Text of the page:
The team simply hasn’t raised enough money yet.
It looks like we may have to wait a little longer to see a car break the 1,000mph barrier. After wowing crowds with its supersonic car back in September last year, the British-led Bloodhound SSC team has announced that it’s pushing back its land speed record attempts after failing to secure the funding it needs.
The car, which is powered by a Rolls-Royce EJ2000 jet engine from an RAF Eurofighter Typhoon, a cluster of Nammo hybrid rockets and a supercharged Jaguar V8 engine was originally meant to fly out to South Africa later this year to try and beat the record (763MPH) set by the Thrust SSC in October 1997. If that was a success, they would then return to the perfectly flat 12-mile Hakskeen Pan track to break the 1,000MPH barrier.
Under the new plans, the first land speed record attempt will be rescheduled for April or May of 2017, ensuring that higher speeds won’t be attempted until 2018. The team also planned a “slower” UK test in Cornwall this year – that remains on track. It’s a frustrating setback considering that the course has already been prepared and the car is a few tweaks from being ready.
“What we need now are the funds to run the car, and money is just a function of perseverance and timing,” says Project Director Richard Noble.
“Doing something truly unique, on a global scale, with such high technology, is never easy – ask Richard Branson or Elon Musk, but that makes the story we’re sharing with millions of supporters all the more interesting.”
Noble insists that money is coming in from sponsors, but not at the rate it needs. By pushing back the launch, the team hopes it can secure enough to continue its tests, iron out any inefficiencies, and get the car running at its very top speed.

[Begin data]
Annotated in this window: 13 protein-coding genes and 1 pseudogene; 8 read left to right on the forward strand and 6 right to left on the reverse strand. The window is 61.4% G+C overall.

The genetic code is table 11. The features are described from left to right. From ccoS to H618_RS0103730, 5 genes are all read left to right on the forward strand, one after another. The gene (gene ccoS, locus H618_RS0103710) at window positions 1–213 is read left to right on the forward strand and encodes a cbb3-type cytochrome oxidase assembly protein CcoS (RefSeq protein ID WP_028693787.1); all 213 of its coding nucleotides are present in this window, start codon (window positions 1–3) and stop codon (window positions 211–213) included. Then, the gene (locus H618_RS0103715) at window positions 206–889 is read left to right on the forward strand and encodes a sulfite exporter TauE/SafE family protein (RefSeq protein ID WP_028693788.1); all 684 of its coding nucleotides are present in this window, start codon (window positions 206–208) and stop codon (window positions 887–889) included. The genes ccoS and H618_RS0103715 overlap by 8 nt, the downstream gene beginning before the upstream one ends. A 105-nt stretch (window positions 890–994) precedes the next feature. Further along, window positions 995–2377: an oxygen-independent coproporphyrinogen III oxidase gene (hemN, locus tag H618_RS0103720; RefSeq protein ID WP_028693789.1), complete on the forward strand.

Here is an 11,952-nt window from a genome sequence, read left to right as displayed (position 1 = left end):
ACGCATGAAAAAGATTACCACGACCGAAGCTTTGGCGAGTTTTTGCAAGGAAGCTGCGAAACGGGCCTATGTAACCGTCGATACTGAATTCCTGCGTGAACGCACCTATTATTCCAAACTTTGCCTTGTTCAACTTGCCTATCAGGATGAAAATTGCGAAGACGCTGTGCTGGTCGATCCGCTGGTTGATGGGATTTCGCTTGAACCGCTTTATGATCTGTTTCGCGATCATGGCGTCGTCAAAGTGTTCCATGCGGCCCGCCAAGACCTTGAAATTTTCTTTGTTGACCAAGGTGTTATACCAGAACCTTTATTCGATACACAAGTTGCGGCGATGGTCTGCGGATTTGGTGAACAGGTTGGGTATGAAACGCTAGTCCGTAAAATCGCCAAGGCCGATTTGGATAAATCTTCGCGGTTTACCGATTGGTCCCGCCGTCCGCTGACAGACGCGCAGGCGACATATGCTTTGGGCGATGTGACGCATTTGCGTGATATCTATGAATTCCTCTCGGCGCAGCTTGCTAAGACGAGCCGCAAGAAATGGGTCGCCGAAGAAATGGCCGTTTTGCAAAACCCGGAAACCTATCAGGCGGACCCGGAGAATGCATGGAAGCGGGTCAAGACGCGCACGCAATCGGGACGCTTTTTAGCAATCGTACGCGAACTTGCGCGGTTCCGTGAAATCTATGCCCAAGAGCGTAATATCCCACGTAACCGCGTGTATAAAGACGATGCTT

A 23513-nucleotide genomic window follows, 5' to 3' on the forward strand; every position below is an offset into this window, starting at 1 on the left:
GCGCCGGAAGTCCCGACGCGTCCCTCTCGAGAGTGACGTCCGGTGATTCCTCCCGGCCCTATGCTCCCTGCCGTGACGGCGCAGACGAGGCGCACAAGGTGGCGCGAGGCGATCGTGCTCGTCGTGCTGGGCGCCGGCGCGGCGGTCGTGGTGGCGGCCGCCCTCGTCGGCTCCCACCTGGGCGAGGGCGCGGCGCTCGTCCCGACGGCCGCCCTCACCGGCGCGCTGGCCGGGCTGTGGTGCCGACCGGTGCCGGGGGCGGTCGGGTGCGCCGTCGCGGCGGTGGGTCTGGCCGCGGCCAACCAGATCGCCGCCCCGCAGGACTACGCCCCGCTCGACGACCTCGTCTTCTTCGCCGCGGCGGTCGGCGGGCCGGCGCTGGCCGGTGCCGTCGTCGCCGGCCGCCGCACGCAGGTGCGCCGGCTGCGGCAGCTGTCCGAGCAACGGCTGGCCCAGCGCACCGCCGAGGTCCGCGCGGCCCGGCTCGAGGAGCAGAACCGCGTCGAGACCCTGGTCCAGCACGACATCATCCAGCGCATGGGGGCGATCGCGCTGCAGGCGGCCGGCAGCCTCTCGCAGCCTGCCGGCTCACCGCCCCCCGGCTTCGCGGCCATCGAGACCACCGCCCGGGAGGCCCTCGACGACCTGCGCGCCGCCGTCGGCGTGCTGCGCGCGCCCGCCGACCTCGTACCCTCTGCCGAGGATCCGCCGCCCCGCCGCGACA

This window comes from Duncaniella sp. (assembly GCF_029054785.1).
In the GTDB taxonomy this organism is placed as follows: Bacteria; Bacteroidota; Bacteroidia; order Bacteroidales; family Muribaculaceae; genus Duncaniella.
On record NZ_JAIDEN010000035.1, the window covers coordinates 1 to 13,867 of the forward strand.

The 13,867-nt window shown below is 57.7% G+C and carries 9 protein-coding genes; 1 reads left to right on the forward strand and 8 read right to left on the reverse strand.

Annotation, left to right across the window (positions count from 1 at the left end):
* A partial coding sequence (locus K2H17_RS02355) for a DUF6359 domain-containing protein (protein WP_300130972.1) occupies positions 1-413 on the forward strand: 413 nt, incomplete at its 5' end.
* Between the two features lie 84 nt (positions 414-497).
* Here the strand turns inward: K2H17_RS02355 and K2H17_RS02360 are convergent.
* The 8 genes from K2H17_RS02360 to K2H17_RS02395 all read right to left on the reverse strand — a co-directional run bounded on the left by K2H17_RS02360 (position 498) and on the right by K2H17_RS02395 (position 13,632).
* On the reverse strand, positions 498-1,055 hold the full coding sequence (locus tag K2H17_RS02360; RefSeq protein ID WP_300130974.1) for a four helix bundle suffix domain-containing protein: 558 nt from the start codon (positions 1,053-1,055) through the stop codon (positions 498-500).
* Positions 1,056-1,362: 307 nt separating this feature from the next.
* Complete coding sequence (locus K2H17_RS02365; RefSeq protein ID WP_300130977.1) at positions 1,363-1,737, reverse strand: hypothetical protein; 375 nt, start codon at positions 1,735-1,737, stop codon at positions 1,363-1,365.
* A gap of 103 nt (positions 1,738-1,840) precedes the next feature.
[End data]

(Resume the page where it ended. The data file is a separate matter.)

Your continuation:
“It’s frustrating,” said Mark Chapman, the team’s chief engineer, “but if we are going to the desert, we need a team of a certain size and that costs money. In reality a lot of our sponsorship deals are still in negotiation.”
Chapman blames factors such as the Christmas holiday, Easter and the end of the financial year rather than any specific slow-down in world markets or the low price of oil. “We’re not dealing with anyone specifically in those [oil or Asia] markets,” he said. “And besides, our existing sponsor Castrol has been massively supportive. It just takes this amount of time to go through the sponsorship negotiations and due diligence, and we can’t spend what we don’t have.”
The Bloodhound project is still continuing and Chapman says the car is virtually ready to run, and he is committed to getting the car to St Mawgan airfield in Newquay, Cornwall this autumn.
“We need to test in 2016 just from a project perspective,” he said, “and that is achievable.”